Gearing explained for the track

Written by Chris Wood

520 or 525

First lets cover the 520 or 525 question (it refers to the width of the chain, by the way) - racers tend to convert to 520 as its slightly lighter and you can gain a few bhp without compromising strength. The downside is you'll have to bin any sprockets you've got at the mo, as you have to match the width of the sprockets with the width of the chain.

Gearing Ratio

Gearing ratios is a whole science by itself, but I'll have a go at explaining. Think in terms of top speed and acceleration - they contrast, so you cant have max top speed and max acceleration at the same time. Its on a sliding scale; you give up one and gain on the other. The plus side is that you can get loads more acceleration through the range by giving up 20mph top speed that you probably don't use anyway (you'll be amazed what a difference it can make to your bike!!).

A fast road bike is geared for top speed, and most circuits in the UK simply don't have a long enough straight to get there. You may already be finding that you don't use the top gear or top half of the rev range in top gear. So the theory is you set the gearing so that you have just enough top speed for the circuit (at maximum revs), which means that you are then getting the most acceleration you can get from the bike on that circuit.

The combination of front and rear sprocket sizes dictate how far up that 'speed/acceleration' scale you go, with the front sprocket making the bigger difference:

  • More top speed / less acceleration = increase size of front sprocket or reduce size of rear e.g. a 15/46 will give you slightly more top speed than a 15/47. A 16/47 will give you a lot more
  • less top speed / more acceleration = reduce size of front sprocket or increase size of rear e.g. a 15/50 will give you loads more acceleration than a 17/43.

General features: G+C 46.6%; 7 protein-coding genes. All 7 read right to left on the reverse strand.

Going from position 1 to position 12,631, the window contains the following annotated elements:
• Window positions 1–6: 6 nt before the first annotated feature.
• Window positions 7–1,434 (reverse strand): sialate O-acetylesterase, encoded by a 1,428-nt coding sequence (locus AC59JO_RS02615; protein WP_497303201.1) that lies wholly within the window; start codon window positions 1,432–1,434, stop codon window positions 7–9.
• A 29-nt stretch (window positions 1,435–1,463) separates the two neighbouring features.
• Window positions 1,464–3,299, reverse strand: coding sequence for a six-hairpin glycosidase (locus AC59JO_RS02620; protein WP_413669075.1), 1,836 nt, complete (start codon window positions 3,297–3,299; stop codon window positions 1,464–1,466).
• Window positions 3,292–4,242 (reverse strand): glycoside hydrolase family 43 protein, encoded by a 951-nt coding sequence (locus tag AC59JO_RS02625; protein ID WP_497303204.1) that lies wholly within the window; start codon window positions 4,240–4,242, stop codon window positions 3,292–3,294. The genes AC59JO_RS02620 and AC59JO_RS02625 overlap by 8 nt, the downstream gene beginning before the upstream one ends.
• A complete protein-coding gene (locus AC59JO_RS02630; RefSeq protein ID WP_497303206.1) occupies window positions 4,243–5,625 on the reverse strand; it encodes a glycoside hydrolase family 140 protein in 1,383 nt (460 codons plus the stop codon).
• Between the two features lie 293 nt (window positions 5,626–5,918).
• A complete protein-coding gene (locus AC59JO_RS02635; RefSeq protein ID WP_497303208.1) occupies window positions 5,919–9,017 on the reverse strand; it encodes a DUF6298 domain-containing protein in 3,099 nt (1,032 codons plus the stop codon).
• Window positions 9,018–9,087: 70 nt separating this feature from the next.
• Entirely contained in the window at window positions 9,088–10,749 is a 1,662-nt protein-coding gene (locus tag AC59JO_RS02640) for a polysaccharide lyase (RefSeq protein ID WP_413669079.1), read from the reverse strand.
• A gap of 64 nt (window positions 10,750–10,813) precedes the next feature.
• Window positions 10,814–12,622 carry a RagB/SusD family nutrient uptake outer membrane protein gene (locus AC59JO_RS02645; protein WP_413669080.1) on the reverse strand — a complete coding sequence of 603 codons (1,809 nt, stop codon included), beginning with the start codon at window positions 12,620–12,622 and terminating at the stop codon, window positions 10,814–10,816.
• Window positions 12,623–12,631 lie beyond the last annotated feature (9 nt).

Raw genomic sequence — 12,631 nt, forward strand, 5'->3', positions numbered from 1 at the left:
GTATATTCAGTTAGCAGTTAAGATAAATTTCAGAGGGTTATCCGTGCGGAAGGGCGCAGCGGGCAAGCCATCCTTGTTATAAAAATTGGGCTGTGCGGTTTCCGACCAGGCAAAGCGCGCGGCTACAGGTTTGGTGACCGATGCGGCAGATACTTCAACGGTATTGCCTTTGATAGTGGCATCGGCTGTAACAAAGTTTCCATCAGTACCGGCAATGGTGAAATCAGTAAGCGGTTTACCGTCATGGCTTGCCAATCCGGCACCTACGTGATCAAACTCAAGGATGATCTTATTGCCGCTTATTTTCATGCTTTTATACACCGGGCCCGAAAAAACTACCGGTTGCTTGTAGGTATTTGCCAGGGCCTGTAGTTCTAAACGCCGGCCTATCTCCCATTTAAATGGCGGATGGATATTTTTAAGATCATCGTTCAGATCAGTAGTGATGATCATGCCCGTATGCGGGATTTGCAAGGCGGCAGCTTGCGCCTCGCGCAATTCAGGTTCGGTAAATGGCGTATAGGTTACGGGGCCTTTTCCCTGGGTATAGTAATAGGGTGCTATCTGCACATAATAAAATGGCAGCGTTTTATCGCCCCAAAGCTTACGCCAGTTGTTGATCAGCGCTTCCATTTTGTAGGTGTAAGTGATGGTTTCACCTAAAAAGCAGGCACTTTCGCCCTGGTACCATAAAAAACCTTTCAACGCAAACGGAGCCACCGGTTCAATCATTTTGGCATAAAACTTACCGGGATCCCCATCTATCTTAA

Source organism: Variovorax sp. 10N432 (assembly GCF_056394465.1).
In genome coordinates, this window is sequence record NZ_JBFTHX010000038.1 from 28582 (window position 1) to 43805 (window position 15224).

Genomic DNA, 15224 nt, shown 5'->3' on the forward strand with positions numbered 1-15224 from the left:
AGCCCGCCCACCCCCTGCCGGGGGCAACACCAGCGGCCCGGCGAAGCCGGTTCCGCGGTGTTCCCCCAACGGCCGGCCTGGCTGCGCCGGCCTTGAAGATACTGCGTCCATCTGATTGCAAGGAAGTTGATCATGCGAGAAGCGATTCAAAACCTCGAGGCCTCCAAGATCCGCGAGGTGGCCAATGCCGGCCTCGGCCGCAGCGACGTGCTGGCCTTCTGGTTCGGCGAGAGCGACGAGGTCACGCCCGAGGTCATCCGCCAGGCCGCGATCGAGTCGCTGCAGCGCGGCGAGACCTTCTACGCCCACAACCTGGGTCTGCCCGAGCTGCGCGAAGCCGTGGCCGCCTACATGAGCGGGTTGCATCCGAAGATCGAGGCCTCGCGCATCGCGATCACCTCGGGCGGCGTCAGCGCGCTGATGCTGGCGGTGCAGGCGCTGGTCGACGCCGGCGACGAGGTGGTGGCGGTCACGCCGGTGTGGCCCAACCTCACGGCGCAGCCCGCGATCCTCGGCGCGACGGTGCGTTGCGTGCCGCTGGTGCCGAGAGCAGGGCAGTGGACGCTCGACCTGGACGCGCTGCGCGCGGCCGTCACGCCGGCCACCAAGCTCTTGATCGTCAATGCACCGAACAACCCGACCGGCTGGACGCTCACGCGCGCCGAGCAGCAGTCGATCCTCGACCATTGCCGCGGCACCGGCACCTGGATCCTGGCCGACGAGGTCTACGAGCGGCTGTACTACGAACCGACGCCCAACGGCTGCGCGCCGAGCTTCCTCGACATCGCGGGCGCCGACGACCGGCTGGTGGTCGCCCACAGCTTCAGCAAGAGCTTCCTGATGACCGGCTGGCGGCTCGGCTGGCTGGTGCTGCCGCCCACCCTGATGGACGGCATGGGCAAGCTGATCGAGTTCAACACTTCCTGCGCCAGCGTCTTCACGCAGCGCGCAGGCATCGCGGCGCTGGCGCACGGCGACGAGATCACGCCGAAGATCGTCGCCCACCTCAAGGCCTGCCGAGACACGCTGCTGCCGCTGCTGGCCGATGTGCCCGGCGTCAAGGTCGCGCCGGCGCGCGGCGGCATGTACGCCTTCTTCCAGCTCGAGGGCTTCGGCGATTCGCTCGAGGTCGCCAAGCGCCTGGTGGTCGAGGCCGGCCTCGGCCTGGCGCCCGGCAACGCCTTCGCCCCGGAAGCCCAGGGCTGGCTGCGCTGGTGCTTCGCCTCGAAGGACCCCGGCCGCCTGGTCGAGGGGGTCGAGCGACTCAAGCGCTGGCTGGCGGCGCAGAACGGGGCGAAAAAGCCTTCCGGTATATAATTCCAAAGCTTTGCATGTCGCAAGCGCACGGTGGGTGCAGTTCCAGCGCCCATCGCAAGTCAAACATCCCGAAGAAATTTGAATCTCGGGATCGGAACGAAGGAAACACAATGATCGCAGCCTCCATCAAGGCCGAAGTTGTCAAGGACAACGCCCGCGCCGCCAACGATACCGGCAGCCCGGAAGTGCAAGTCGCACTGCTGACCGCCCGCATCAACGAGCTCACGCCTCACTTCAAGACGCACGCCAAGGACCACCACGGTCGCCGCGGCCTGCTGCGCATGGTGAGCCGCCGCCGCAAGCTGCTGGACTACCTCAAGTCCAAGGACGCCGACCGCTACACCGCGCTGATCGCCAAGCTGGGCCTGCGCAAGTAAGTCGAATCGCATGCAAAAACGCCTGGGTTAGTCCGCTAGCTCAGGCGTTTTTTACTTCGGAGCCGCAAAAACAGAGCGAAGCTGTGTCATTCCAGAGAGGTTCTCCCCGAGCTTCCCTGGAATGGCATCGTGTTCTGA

For example, if you have a sports 1000 it may be geared up for 180mph with say a 17 tooth front sprocket and 43 tooth rear (17/43). Chances are you wont get anywhere near that 180mph on most circuits, so you might drop down 1 tooth on the front (to a 16) and go up 2 on the rear (to a 45). This will go you loads more acceleration, and probably still be enough top speed for the straight. This is a typical mod for racers and track dayers.

We could go into 'ratios' here, but don't wont to swamp you with info.

Chain Length

Chain length - once you have a range of front and rear sprockets to choose from you'll discover that you need a chain length that can cope with the different combinations at the extreme at either end i.e. your max acceleration (shortest) gearing and your max top speed (longest) gearing. You'll have to figure that one out, but counting links is the best way to start!

It might sound like a bit of a pain but if you're currently running road gearing, dropping down 1 on the front and upping 2 on the rear will make it feel like you've gained 30 bhp!! It's worth it.

Personal Touch

After that, its a lot down to personal taste; some set their gearing up to get max drive out of an important corner and are willing to compromise a little on top end to get this. Others set their gearing to only use 5 gears on a modern sportsbike, as you're getting pretty much all the power/speed you need in those gears anyway. Personally, I set up for max top speed on the straight, and get as much acceleration as i can have. Horses for courses.